More and more experimental studies in the field and on computer models indicate that mercury could also be absorbed by plants. A study published on April 2nd in Nature geoscience manages to quantify the importance of the phenomenon.
For their research, researchers from the French research centre CNRS and the Paul Sabatier University of Toulouse in France had to mobilize the fifty or so stations that measure this toxic pollutant in forest, marine and urban environments. Mercury is indeed subject to global monitoring intended in particular to verify the international efforts to reduce emissions under the Minamata Convention.
By aggregating data from five forestry stations located in the northern hemisphere, Martin Jiskra and Jeroen Sonke of the Laboratory of Environmental Geology of Toulouse (CNRS / UPS / IRD) found a perfect correlation of the variations of mercury levels in the atmosphere with those of CO2. In the spring and summer, during growth, plants absorb CO2 and reduce its presence in the atmosphere, while in the fall, the cessation of photosynthesis causes a rise in the proportions of CO2. Mercury follows the same seasonality as CO2, so it must be concluded that this chemical element is also captured by the leaves.
“The plant stomata serve as a place for the exchange of all kinds of gases, some of which are trace gases such as mercury, and this assimilation has no influence on photosynthesis because the gaseous mercury is at levels three billion times lower than CO2,” says Jeroen Sonke.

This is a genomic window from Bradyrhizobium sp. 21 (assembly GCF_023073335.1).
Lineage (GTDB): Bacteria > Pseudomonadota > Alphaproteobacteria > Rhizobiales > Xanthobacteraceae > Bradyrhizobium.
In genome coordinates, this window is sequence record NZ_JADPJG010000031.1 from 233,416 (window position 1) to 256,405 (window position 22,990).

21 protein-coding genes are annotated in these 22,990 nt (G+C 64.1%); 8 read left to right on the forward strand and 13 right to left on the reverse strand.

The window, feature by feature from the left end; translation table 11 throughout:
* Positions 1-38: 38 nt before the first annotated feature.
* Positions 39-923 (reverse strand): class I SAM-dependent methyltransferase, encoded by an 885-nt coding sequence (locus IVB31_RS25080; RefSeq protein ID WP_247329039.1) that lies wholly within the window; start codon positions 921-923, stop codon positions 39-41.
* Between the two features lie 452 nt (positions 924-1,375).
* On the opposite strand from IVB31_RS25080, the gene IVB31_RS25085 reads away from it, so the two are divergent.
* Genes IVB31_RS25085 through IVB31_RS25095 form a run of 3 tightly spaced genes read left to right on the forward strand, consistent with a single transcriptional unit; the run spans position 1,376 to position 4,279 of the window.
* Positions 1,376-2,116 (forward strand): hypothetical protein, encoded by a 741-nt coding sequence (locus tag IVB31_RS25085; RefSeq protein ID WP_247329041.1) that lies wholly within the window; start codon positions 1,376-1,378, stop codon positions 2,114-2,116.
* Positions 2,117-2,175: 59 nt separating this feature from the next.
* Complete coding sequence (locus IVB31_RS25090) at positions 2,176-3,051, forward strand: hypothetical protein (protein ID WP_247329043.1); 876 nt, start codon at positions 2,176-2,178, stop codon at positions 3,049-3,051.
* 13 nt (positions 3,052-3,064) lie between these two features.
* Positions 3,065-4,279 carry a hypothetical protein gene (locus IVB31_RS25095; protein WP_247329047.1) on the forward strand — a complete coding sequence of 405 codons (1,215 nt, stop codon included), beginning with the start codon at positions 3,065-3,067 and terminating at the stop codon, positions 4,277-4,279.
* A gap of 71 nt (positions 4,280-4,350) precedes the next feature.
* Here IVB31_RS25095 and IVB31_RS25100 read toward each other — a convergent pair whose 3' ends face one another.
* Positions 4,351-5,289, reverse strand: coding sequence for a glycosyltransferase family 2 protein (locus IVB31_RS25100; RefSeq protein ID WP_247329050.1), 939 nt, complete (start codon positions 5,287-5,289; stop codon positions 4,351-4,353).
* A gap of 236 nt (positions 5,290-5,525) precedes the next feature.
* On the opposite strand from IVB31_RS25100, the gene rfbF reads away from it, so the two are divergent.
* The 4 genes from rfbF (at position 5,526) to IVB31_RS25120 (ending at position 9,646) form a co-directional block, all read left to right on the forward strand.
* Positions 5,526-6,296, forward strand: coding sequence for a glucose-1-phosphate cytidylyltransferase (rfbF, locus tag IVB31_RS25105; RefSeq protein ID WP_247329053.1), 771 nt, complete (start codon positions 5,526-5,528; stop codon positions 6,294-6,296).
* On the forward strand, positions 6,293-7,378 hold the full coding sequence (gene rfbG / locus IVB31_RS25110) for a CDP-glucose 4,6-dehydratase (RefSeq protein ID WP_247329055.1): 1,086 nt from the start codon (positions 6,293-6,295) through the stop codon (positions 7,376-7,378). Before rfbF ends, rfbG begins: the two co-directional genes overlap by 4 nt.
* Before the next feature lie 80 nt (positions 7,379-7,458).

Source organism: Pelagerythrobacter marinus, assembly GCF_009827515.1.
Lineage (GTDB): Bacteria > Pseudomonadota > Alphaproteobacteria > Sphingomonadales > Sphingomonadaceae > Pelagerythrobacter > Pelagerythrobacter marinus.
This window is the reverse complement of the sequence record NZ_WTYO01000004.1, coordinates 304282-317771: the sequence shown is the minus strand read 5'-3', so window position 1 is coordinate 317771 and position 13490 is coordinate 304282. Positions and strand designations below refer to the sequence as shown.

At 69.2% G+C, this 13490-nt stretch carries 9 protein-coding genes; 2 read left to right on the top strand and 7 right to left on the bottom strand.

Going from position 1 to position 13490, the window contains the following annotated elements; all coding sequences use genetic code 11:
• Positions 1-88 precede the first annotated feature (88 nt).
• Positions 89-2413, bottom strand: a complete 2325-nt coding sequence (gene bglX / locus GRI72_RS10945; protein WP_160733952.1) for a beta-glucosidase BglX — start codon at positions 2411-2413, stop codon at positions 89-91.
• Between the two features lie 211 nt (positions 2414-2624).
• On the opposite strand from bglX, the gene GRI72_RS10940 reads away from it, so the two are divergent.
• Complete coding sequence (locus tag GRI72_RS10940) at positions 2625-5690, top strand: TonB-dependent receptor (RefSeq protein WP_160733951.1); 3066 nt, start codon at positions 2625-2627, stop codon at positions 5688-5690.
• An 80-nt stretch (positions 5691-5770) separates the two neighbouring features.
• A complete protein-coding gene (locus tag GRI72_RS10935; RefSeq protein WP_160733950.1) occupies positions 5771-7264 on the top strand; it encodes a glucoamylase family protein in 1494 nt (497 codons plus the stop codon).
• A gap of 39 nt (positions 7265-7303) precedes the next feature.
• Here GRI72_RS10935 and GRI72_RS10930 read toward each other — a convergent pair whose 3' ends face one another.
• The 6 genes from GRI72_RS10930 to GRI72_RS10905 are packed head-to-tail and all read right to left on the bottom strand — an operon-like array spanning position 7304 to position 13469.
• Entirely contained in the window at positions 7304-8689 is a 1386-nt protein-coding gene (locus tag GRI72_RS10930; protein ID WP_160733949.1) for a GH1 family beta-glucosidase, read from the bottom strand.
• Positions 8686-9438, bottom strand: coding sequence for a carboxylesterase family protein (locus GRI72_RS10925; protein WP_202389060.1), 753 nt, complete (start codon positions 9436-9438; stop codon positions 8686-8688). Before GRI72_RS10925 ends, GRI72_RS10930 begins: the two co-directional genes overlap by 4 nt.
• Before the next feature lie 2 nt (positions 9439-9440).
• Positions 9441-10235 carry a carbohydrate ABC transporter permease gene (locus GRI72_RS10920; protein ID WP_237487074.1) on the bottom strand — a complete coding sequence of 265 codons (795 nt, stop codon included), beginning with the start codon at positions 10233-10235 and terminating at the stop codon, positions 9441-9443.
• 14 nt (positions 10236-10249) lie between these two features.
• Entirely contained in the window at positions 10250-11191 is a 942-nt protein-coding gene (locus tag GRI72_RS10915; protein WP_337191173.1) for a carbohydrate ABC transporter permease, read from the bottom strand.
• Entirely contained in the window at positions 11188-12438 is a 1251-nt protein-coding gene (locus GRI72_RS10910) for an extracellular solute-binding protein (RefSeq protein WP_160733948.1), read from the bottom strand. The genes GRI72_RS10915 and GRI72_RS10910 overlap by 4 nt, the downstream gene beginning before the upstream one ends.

When they die, the leaves release the absorbed mercury
To be clear, the researchers compared forest results with those recorded in marine and urban environments. Thus, they checked the measurements taken on the island of Amsterdam, in the South Pacific, an island that has the distinction of being 3000 kilometers from any land and is covered only with short vegetation.
The station managed by the French Polar Institute IPEV thus reveals seasonal variations in mercury and CO2 close to zero due to the absence of vegetation. As for urban stations, they have variations that have nothing to do with the seasons and everything with human activities. The researchers conclude that the vegetation acts as a biological pump for atmospheric mercury and plays a major role in the annual variation of this compound.
According to the most accurate estimates, the atmosphere of our planet contains 5000 tons of mercury. As this level is 20% lower during summer, the researchers were able to deduce that vegetation absorbs 1,000 tons of mercury each year.
Plants absorbing mercury might sound good at first but it’s not all innocent. “Finally the plants clean up the air, then pollute the soil, lakes, rivers and oceans,” details Jeroen Sonke.
In addition, once fallen in autumn, the leaves are degraded by microbes, which return some of the CO2, and mercury in the atmosphere “. The mercury cycle is thus much more complicated than previously thought, where it was thought that only rains and snowfall caused the pollutant to fall back to the ground. “This mechanism of mercury assimilation by plants is not correctly represented in our mathematical models of air quality,” continues Jeroen Sonke, “so we are working with modellers to better reproduce the seasonality of mercury.”
The team will now also try to determine what natural environments (tropical, temperate, boreal) are the most absorbers of mercury, thus improving models of forecasts to better take into account global warming in the cycle of this metal.